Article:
# Tutorial :Can a lambda function call itself recursively in Python?

### Question:

A regular function can contain a call to itself in its definition, no problem. I can't figure out how to do it with a lambda function though for the simple reason that the lambda function has no name to refer back to. Is there a way to do it? How?

### Solution:1

The only way I can think of to do this amounts to giving the function a name:

``fact = lambda x: 1 if x == 0 else x * fact(x-1)  ``

or alternately, for earlier versions of python:

``fact = lambda x: x == 0 and 1 or x * fact(x-1)  ``

Update: using the ideas from the other answers, I was able to wedge the factorial function into a single unnamed lambda:

``>>> map(lambda n: (lambda f, *a: f(f, *a))(lambda rec, n: 1 if n == 0 else n*rec(rec, n-1), n), range(10))  [1, 1, 2, 6, 24, 120, 720, 5040, 40320, 362880]  ``

So it's possible, but not really recommended!

### Solution:2

without reduce, map, named lambdas or python internals:

``(lambda a:lambda v:a(a,v))(lambda s,x:1 if x==0 else x*s(s,x-1))(10)  ``

### Solution:3

You can't directly do it, because it has no name. But with a helper function like the Y-combinator Lemmy pointed to, you can create recursion by passing the function as a parameter to itself (as strange as that sounds):

``# helper function  def recursive(f, *p, **kw):     return f(f, *p, **kw)    def fib(n):     # The rec parameter will be the lambda function itself     return recursive((lambda rec, n: rec(rec, n-1) + rec(rec, n-2) if n>1 else 1), n)    # using map since we already started to do black functional programming magic  print map(fib, range(10))  ``

This prints the first ten Fibonacci numbers: `[1, 1, 2, 3, 5, 8, 13, 21, 34, 55]`,

### Solution:4

Contrary to what sth said, you CAN directly do this.

``(lambda f: (lambda x: f(lambda v: x(x)(v)))(lambda x: f(lambda v: x(x)(v))))(lambda f: (lambda i: 1 if (i == 0) else i * f(i - 1)))(n)  ``

The first part is the fixed-point combinator Y that facilitates recursion in lambda calculus

``Y = (lambda f: (lambda x: f(lambda v: x(x)(v)))(lambda x: f(lambda v: x(x)(v))))  ``

the second part is the factorial function fact defined recursively

``fact = (lambda f: (lambda i: 1 if (i == 0) else i * f(i - 1)))  ``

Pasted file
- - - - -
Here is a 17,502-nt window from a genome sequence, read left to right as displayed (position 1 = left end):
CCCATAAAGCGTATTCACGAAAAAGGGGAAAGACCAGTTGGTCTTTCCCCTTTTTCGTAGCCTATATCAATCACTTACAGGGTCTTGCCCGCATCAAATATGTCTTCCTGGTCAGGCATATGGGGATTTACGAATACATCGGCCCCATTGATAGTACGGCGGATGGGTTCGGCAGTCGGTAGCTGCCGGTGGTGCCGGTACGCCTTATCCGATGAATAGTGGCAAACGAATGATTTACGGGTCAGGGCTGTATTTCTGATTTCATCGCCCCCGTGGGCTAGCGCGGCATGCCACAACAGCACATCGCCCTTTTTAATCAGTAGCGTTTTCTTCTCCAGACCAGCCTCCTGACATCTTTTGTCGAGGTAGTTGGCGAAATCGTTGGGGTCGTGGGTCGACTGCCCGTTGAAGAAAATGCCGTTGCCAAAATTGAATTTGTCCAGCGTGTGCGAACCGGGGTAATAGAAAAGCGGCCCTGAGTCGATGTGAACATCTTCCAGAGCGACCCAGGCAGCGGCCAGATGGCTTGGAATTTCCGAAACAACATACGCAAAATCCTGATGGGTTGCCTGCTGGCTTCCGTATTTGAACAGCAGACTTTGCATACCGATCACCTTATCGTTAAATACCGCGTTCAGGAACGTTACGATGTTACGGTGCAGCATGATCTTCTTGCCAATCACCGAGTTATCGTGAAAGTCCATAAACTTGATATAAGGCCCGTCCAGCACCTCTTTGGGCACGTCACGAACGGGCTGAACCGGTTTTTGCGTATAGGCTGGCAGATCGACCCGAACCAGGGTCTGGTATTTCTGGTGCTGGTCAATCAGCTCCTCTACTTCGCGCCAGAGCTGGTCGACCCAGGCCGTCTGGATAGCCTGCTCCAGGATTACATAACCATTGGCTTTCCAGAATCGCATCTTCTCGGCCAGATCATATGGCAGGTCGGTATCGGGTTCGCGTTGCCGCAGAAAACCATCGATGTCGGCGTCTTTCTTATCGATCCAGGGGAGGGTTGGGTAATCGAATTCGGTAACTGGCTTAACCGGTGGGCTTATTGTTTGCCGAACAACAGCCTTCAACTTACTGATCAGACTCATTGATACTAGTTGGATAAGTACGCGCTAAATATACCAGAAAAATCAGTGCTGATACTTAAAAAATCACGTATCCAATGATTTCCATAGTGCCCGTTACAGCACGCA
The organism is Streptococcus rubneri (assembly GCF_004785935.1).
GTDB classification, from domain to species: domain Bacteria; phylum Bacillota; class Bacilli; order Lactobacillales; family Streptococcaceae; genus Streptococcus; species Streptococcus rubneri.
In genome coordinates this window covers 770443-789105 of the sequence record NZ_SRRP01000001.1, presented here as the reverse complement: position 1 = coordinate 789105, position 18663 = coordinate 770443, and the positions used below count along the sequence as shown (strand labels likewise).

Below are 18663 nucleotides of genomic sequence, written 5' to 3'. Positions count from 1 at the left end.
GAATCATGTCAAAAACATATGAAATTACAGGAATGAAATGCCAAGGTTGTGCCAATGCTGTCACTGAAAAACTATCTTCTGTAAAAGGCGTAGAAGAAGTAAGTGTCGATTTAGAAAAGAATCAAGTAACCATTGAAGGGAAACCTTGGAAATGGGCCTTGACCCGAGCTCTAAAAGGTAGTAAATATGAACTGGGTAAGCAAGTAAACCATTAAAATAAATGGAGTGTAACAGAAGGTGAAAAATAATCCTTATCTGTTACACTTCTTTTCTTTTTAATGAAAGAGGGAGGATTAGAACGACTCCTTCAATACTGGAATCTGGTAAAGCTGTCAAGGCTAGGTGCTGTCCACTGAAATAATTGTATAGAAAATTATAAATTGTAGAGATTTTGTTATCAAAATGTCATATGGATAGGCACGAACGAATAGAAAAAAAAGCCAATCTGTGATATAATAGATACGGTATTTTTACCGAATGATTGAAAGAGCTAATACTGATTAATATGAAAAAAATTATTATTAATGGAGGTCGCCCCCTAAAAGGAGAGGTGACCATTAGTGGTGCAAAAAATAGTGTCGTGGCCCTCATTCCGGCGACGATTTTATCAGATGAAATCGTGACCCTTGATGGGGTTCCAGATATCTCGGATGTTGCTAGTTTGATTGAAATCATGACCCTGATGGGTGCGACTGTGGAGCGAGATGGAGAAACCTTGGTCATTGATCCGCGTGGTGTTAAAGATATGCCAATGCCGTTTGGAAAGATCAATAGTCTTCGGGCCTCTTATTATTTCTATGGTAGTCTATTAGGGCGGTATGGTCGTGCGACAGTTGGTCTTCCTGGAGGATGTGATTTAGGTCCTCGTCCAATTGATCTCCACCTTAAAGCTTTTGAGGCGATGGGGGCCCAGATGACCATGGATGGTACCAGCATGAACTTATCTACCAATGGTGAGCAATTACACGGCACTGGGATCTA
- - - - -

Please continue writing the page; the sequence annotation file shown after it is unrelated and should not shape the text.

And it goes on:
Y is applied to fact to form another lambda expression

``F = Y(fact)  ``

which is applied to the third part, n, which evaulates to the nth factorial

``>>> n = 5  >>> F(n)  120  ``

or equivalently

``>>> (lambda f: (lambda x: f(lambda v: x(x)(v)))(lambda x: f(lambda v: x(x)(v))))(lambda f: (lambda i: 1 if (i == 0) else i * f(i - 1)))(5)  120  ``

If however you prefer fibs to facts you can do that too using the same combinator

``>>> (lambda f: (lambda x: f(lambda v: x(x)(v)))(lambda x: f(lambda v: x(x)(v))))(lambda f: (lambda i: f(i - 1) + f(i - 2) if i > 1 else 1))(5)  8  ``

### Solution:5

Yes. I have two ways to do it, and one was already covered. This is my preferred way.

``(lambda v: (lambda n: n * __import__('types').FunctionType(          __import__('inspect').stack()[0][0].f_code,           dict(__import__=__import__, dict=dict)      )(n - 1) if n > 1 else 1)(v))(5)  ``

### Solution:6

I have never used Python, but this is probably what you are looking for.

### Solution:7

This answer is pretty basic. It is a little simpler than Hugo Walter's answer:

``>>> (lambda f: f(f))(lambda f, i=0: (i < 10)and f(f, i + 1)or i)  10  >>>  ``

``(lambda a:lambda v:a(a,v))(lambda s,x:1 if x==0 else x*s(s,x-1))(10)  ``

### Solution:8

``def recursive(def_fun):      def wrapper(*p, **kw):          fi = lambda *p, **kw: def_fun(fi, *p, **kw)          return def_fun(fi, *p, **kw)        return wrapper      factorial = recursive(lambda f, n: 1 if n < 2 else n * f(n - 1))  print(factorial(10))    fibonaci = recursive(lambda f, n: f(n - 1) + f(n - 2) if n > 1 else 1)  print(fibonaci(10))  ``

Hope it would be helpful to someone.

### Solution:9

Well, not exactly pure lambda recursion, but it's applicable in places, where you can only use lambdas, e.g. reduce, map and list comprehensions, or other lambdas. The trick is to benefit from list comprehension and Python's name scope. The following example traverses the dictionary by the given chain of keys.

``>>> data = {'John': {'age': 33}, 'Kate': {'age': 32}}  >>> [fn(data, ['John', 'age']) for fn in [lambda d, keys: None if d is None or type(d) is not dict or len(keys) < 1 or keys[0] not in d else (d[keys[0]] if len(keys) == 1 else fn(d[keys[0]], keys[1:]))]][0]  33  ``

The lambda reuses its name defined in the list comprehension expression (fn). The example is rather complicated, but it shows the concept.

### Solution:10

For this we can use Fixed-point combinators, specifically `Z` combinator, because it will work in strict languages, also called eager languages:

``const Z = f => (x => f(v => x(x)(v)))(x => f(v => x(x)(v)))  ``

Define `fact` function and modify it:

``1. const fact n = n === 0 ? 1 : n * fact(n - 1)  2. const fact = n => n === 0 ? 1 : n * fact(n - 1)  3. const _fact = (fact => n => n === 0 ? 1 : n * fact(n - 1))  ``

Notice that:

fact === Z(_fact)

And use it:

``const Z = f => (x => f(v => x(x)(v)))(x => f(v => x(x)(v)));    const _fact = f => n => n === 0 ? 1 : n * f(n - 1);  const fact = Z(_fact);    console.log(fact(5)); //120``

### Solution:11

If you were truly masochistic, you might be able to do it using C extensions, but to echo Greg (hi Greg!), this exceeds the capability of a lambda (unnamed, anonymous) functon.

No. (for most values of no).

Note:If u also have question or solution just comment us below or mail us on toontricks1994@gmail.com
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